• Research

    Mayo Clinic scientists pioneer immunotherapy technique for autoimmune diseases

Mesenchymal stromal cell

ROCHESTER, Minn. — Mayo Clinic scientists have developed an immunotherapy strategy that potentially lays the groundwork for treating a spectrum of autoimmune diseases. 

The new technique, detailed in a preclinical study published in Nature Biomedical Engineering, involves combining chimeric antigen receptors (CAR) with mesenchymal stromal cells (MSC), resulting in engineered stem cells known as CAR-MSCs. 

“The pioneering approach shows potential in targeting inflammatory disease sites more precisely and improving immunosuppression and healing outcomes,” says Saad Kenderian, M.B., Ch.B., a principal investigator and hematologist at Mayo Clinic. “We’re planning to study interventions that minimize the need for long-term medications for autoimmune diseases.”

The combination approach centers on mesenchymal stromal cells, which are found in various tissues in the body, including bone marrow, fat tissue and umbilical cord blood. These cells have the unique ability to transform into several specific types of cells such as bone cells, cartilage cells and fat cells. 

Mesenchymal stromal cells are known for calming down the immune system, controlling inflammation and promoting immune tolerance to prevent the body's own tissues from being attacked.

Within this CAR-MSCs framework, mesenchymal stromal cells are engineered with chimeric antigen receptors, which are molecular tools engineered to recognize specific disease-related markers.

Chimeric antigen receptors have three crucial functions: 1) Target and attach to specific markers on diseased cells. 2) Act as an anchor to ensure the chimeric antigen receptors stay connected to the target. 3) Initiate signaling to activate a robust immune response.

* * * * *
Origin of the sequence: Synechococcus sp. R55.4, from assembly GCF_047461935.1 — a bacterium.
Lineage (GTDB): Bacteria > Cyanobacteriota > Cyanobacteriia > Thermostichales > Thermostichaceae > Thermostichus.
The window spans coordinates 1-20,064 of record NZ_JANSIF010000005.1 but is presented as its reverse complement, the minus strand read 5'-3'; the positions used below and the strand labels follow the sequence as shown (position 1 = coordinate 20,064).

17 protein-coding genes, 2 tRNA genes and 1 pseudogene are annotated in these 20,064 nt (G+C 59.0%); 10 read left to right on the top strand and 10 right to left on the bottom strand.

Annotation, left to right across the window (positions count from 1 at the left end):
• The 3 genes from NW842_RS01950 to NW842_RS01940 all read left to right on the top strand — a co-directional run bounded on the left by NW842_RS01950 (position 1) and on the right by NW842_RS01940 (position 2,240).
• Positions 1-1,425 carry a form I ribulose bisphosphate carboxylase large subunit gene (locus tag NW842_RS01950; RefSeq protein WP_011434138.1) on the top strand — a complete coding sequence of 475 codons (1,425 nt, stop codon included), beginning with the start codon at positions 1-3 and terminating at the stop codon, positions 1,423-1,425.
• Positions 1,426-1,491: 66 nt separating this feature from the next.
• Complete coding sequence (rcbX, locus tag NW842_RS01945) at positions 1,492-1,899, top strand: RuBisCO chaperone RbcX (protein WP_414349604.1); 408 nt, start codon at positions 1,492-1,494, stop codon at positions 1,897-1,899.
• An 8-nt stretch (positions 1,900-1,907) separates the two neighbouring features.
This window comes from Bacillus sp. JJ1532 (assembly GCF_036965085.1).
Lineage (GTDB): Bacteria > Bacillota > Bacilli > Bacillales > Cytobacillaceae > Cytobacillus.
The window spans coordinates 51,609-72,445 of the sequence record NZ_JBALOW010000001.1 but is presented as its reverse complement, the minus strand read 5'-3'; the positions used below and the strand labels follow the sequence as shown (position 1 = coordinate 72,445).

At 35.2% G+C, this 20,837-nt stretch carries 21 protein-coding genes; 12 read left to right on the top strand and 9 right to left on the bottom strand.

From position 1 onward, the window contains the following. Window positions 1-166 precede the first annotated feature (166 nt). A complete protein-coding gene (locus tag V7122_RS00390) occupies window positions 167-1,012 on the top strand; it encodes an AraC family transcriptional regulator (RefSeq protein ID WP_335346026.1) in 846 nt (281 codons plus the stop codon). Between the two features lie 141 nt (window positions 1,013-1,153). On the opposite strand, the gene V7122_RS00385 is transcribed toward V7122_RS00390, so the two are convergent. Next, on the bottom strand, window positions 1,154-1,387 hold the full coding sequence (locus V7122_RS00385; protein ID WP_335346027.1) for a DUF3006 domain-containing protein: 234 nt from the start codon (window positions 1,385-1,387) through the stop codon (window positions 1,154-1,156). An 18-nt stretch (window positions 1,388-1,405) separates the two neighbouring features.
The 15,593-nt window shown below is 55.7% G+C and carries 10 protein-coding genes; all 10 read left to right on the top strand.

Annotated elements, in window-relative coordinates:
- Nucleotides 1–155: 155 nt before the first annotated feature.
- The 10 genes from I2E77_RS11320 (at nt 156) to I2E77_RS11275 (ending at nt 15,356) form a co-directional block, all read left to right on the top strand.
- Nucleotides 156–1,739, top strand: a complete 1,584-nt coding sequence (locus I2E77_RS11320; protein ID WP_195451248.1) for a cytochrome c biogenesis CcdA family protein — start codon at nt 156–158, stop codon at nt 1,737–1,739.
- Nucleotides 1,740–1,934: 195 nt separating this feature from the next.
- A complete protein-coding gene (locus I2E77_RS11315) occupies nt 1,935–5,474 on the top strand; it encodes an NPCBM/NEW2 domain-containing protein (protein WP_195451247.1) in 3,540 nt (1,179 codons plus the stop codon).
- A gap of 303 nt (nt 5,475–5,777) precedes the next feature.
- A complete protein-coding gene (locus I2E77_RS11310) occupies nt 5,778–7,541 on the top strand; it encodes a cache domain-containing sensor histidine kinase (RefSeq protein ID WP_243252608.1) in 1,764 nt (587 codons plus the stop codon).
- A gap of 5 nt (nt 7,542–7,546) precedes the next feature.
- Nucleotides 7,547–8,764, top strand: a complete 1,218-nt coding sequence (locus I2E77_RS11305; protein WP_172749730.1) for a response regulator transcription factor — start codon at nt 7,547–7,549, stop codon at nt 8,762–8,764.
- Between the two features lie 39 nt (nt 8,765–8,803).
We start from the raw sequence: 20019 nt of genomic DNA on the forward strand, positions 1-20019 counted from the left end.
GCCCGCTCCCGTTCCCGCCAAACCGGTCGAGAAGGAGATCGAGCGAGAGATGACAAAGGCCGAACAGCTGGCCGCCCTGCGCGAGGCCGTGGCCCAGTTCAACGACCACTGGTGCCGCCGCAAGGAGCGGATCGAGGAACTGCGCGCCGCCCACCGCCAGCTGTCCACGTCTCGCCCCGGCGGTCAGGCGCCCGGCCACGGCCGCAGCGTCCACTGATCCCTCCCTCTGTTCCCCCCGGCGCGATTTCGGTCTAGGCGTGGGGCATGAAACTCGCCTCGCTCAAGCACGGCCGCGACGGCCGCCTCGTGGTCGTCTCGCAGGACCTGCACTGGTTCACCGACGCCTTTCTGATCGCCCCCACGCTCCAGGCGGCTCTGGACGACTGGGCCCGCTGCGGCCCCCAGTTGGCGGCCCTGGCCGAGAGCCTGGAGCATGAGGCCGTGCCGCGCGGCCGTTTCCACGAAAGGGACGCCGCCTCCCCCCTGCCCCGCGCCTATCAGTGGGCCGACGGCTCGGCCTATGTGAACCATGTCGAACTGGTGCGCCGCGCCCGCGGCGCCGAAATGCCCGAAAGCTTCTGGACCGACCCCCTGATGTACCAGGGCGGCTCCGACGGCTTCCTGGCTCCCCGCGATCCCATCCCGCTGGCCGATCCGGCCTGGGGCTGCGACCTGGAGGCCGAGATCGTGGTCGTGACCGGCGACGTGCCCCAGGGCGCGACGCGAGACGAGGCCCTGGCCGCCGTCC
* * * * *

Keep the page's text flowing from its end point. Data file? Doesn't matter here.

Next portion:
While mesenchymal stromal cells have been extensively studied in isolation in autoimmune contexts, their efficacy has fallen short. The combined CAR-MSC therapeutic strategy tackles two key challenges: Mesenchymal stromal cells by themselves have difficulty calming down the strong immune reactions in autoimmune conditions, and they struggle to travel to and attach to the areas of inflammation.

Engineering mesenchymal stromal cells with chimeric antigen receptors shows potential in enhancing their ability to target specific cells or markers and improve their therapeutic impact.

How CAR-MSCs target inflammation

For the study, Dr. Kenderian and his team developed CAR-MSCs to specifically target a protein linked to a condition called graft-versus-host disease, as well as inflammatory bowel diseases, such as ulcerative colitis and Crohn’s disease.

Graft-versus-host disease occurs when cells from a donor attack the tissues of the person receiving them, typically following a bone marrow or stem cell transplant.

In mouse models, upon stimulation by the specific protein they were designed to target, CAR-MSCs showed improved ability to go to the inflamed area, have better control of inflammation and improve outcomes and survival. This was mediated by a change in the genetic signature of CAR-MSCs, the proteins they released and receptor expression.

Dr. Kenderian emphasizes that these preliminary findings set the stage for future applications of this technology, paving the way to enhance the therapy's versatility to address various diseases across the autoimmune spectrum.

This study builds upon a series of previously published studies on CAR-T therapy led by Dr. Kenderian and his collaborators at Mayo Clinic's Center for Individualized Medicine, Center for Regenerative Biotherapeutics and the Mayo Clinic Comprehensive Cancer Center. Dr. Kenderian is also investigating ways to make CAR-T cell therapy more accessible to patients through on-site biomanufacturing at Mayo Clinic's campuses in Rochester, Minnesota and Jacksonville, Florida.

Review the study for a complete list of authors, disclosures and funding.


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